Operational Simplicity

The BioViper has features that minimize operational oversight and maintenance requirements, and reduce the potential for equipment failure. The system has no internal moving parts, requires limited chemicals due to internal self-buffering, uses readily available commercial off-the-shelf components, and is monitored by proprietary SCADA with remote monitoring capability.

Pilot testing ensured the solution met the need. Prior to implementing the full-scale system, Baswood conducted a pilot test at the Houston facility to demonstrate the effectiveness of the technology in treating the constituents present in the plant’s effluent and confirm the savings inherent in such a program.

Pilot testing of the biological pretreatment technology defined the appropriate operation parameters to maximize the efficiency of the treatment process to achieve the required pretreatment objectives. By implementing a pilot test, Baswood was able to define the analytical characteristics of the DPS wastewater, wastewater flow patterns and volumes, and BOD loads throughout the production week. This allowed the engineering team to define the hydraulic volume and waste-specific treatment capacity of the BioViper system, establish the final system footprint, and determine equalization volumes and storage parameters.

Upon completion of the successful pilot study, Baswood developed the design, estimate and schedule for the installation of a full-scale system comprised of equalization, three multi-zone reactors and a control building. The modularity of the BioViper made it possible for Baswood to design a system that allows for expansion as DPS increases its production, without an increase in footprint. DPS submitted the design to the city of Houston for approval.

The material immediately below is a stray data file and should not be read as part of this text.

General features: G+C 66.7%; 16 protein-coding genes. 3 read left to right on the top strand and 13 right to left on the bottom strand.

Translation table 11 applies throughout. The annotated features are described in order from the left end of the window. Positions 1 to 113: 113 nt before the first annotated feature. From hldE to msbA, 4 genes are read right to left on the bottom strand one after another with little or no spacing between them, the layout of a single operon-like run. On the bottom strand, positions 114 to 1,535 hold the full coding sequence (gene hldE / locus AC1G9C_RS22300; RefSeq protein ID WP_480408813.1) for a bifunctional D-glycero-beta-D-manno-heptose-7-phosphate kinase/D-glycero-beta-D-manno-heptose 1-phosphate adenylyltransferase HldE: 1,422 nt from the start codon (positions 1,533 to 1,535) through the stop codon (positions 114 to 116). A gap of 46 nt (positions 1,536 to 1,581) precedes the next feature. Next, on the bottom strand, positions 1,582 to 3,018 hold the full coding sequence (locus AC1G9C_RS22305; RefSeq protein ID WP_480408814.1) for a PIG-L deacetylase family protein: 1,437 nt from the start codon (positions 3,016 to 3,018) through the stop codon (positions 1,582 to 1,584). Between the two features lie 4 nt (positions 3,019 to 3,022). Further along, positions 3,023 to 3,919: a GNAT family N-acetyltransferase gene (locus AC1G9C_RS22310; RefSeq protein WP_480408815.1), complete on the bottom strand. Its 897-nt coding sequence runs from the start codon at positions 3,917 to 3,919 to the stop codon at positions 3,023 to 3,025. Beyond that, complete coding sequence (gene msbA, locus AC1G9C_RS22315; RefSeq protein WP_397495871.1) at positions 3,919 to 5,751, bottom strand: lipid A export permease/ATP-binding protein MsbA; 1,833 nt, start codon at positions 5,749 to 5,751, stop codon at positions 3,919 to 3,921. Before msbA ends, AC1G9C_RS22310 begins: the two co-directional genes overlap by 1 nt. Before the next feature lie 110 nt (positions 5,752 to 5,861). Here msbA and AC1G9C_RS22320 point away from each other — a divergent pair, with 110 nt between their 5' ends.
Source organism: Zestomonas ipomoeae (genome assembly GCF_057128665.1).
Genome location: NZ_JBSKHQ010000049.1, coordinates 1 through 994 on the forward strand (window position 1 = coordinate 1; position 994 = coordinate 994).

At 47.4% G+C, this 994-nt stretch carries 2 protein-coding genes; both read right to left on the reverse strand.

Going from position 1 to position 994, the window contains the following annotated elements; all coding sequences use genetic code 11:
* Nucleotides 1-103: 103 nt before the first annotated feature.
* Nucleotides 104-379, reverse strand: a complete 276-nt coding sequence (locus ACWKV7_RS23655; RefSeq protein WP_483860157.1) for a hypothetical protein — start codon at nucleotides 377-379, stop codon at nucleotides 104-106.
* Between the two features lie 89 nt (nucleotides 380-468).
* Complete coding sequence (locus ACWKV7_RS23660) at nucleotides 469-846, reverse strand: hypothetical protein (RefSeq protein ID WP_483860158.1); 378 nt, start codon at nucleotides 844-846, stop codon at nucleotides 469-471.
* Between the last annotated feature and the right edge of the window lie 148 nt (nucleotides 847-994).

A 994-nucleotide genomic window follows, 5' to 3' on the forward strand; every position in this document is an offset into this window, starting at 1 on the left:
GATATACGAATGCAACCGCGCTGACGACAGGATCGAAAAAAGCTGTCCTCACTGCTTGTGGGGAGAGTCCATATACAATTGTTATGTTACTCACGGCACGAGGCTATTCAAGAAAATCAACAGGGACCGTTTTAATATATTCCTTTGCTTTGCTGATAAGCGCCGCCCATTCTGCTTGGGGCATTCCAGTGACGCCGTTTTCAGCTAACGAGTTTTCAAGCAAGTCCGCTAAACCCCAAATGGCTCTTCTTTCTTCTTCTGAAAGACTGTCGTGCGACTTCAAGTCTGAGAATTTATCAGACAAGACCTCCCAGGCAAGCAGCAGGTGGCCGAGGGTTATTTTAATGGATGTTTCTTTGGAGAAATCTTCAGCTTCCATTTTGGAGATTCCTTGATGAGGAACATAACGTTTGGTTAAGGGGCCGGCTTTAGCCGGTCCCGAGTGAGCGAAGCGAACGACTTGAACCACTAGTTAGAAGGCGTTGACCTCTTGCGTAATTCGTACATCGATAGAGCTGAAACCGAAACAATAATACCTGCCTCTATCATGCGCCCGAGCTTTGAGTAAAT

System Installation & Startup

Construction of the Baswood system began in September 2012 and finished in February 2013, when startup of the system commenced. The system is designed to treat up to 350,000 gal per day (gpd), with initial flows between 135,000 and 165,000 gpd. It can handle loads of more than 7,500 mg/L of BOD, with an energy consumption of 2,400 kWh per day.

Because the system began operation in February, data have shown that the effluent discharged from the DPS facility to the city of Houston has seen contaminant reduction (measured as chemical oxygen demand) by a factor of 90%, far exceeding the design standard of 75%. This equates to removals of more than 7,000 lb of BOD load to the city per day, which is equivalent to approximately 9,600 homes. By reducing this load, the city will be able to take on additional customers and provide more services. Initial measurements also show that the BioViper is using less than one-third of the installed horsepower to achieve these high efficiency rates, resulting in lower energy costs.

“We are pleased that the BioViper is already performing better than expected at the DPS Houston facility,” said Mike Walker, CEO of Baswood. “We are confident that as the biomass in the system continues to build and mature, we will see even higher removal rates and efficiencies.”

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About the Author

Bill Faulds